|Publication number||US5180623 A|
|Application number||US 07/636,965|
|Publication date||Jan 19, 1993|
|Filing date||Jan 2, 1991|
|Priority date||Dec 27, 1989|
|Publication number||07636965, 636965, US 5180623 A, US 5180623A, US-A-5180623, US5180623 A, US5180623A|
|Inventors||Thomas R. Ohnstein|
|Original Assignee||Honeywell Inc.|
|Export Citation||BiBTeX, EndNote, RefMan|
|Patent Citations (7), Referenced by (127), Classifications (28), Legal Events (4)|
|External Links: USPTO, USPTO Assignment, Espacenet|
This application is a division of application Ser. No. 07/457,452, filed Dec. 27, 1989, now U.S. Pat. No. 5,082,242.
1. Field of the Invention
This present invention relates to an electronic silicon based microvalve which is an integral structure made on one piece of silicon and is a flow through valve with inlet and outlet on opposite sides of the silicon wafer. The closure plate of the microvalve can be in the form of a cantilever, a beam attached at two sides, or a diaphragm attached at four sides with flow holes through the diaphragm.
In the prior art there are other types of microvalves including one in which a miniature valve is fabricated from two micromachined pieces of material which must be assembled after processing. Another miniature valve has an enclosed chamber with flow inlet and flow outlet on the same side of a silicon wafer.
In the present invention the miniature valve is made on a single piece of silicon and is a flow through valve with a flow inlet and a flow outlet on opposite sides of the silicon wafer. This is a miniature integral thin film bleed valve in which the closure plate or member surface conforms to the surface of the valve orifice plate or member. The valve closure plate of this invention has flow holes through the plate, the holes being near but laterally displaced from the valve orifice that reduce the effective area the gas pressure is pushing against when closing, making it easier to close the valve.
FIGS. 1a and 1b are a top plan view and a cross section view of one preferred embodiment of the electronic microvalve according to the invention and is shown in the normally open unenergized position.
FIG. 2a shows the microvalve in the energized closed position and FIG. 2b shows an enlarged section of a portion of FIG. 2a.
FIG. 3a shows the microvalve at an earlier or intermediate stage of fabrication while the sacrificial layer is in place and before selective etching has been commenced.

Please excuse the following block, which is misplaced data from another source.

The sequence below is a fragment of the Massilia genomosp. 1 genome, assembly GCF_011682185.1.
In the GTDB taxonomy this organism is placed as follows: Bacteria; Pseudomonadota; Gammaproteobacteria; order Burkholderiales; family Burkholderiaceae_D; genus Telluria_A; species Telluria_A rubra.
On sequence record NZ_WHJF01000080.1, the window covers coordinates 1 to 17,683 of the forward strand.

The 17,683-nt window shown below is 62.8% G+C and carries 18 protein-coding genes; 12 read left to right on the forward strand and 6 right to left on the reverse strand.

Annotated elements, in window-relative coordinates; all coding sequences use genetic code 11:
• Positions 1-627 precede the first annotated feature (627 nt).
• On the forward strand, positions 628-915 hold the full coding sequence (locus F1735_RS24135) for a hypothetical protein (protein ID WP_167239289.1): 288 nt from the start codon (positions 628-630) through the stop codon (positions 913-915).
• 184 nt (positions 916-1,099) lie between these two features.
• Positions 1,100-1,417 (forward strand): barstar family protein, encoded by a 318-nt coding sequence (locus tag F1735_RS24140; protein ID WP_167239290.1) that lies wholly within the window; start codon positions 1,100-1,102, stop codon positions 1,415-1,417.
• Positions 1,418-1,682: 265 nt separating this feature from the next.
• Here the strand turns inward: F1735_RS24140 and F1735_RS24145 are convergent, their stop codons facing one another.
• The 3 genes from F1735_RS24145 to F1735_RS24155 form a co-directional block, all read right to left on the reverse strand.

FIG. 3b shows an enlarged section of a portion of FIG. 3a.
FIGS. 4a and 4b are another embodiment of the microvalve in the form of a cantilever.
FIGS. 5a and 5b are a further embodiment of the microvalve in the form of a diaphragm.
FIGS. 6a and 6b are a further embodiment of the microvalve which has a circular configuration.
FIGS. 7a and 7b are a further embodiment of the microvalve having a square configuration.
Electrostatically operated bleed valves depend on extremely close spacings between the valve seat member electrode and the closure member electrode over an area substantially broader than the flow orifice to obtain effective closures against high fluid pressures if excessive operating voltages are to be avoided. For homogeneous dielectrics between electrodes, the electrostatically generated force increases inversely with the square of the separation distance. Therefore a lack of matching of the two electrode surfaces that may arise from differences of curvature, irregular surfaces, or warping can degrade the valve performance. In particular, the use of a raised seat can seriously affect the performance in that the standoff effect of the seat prevents the closest approach of the two electrodes in the area surrounding the seat. Moreover, any bimorph bending effect due to asymmetry in the thickness properties of the closure member may prevent complete closure at normal applied voltages.
This invention avoids or minimizes these difficulties by fabricating the device by means of one integral operation by depositing and delineating a set of stacked thin film layers such that separate handling of any part of the structure is never required. This method of fabrication enables the use of a conformal structure for the electrode members that is obtained by etching out an extremely thin sacrificial layer of uniform thickness such that any shape irregularity on the lower electrode member surface is matched by its negative image on the upper electrode member surface. Hence the surfaces fit together in closure after etching. The exposed member surfaces are composed of chemically inert, high quality silicon nitride which is not significantly attacked by the etchant.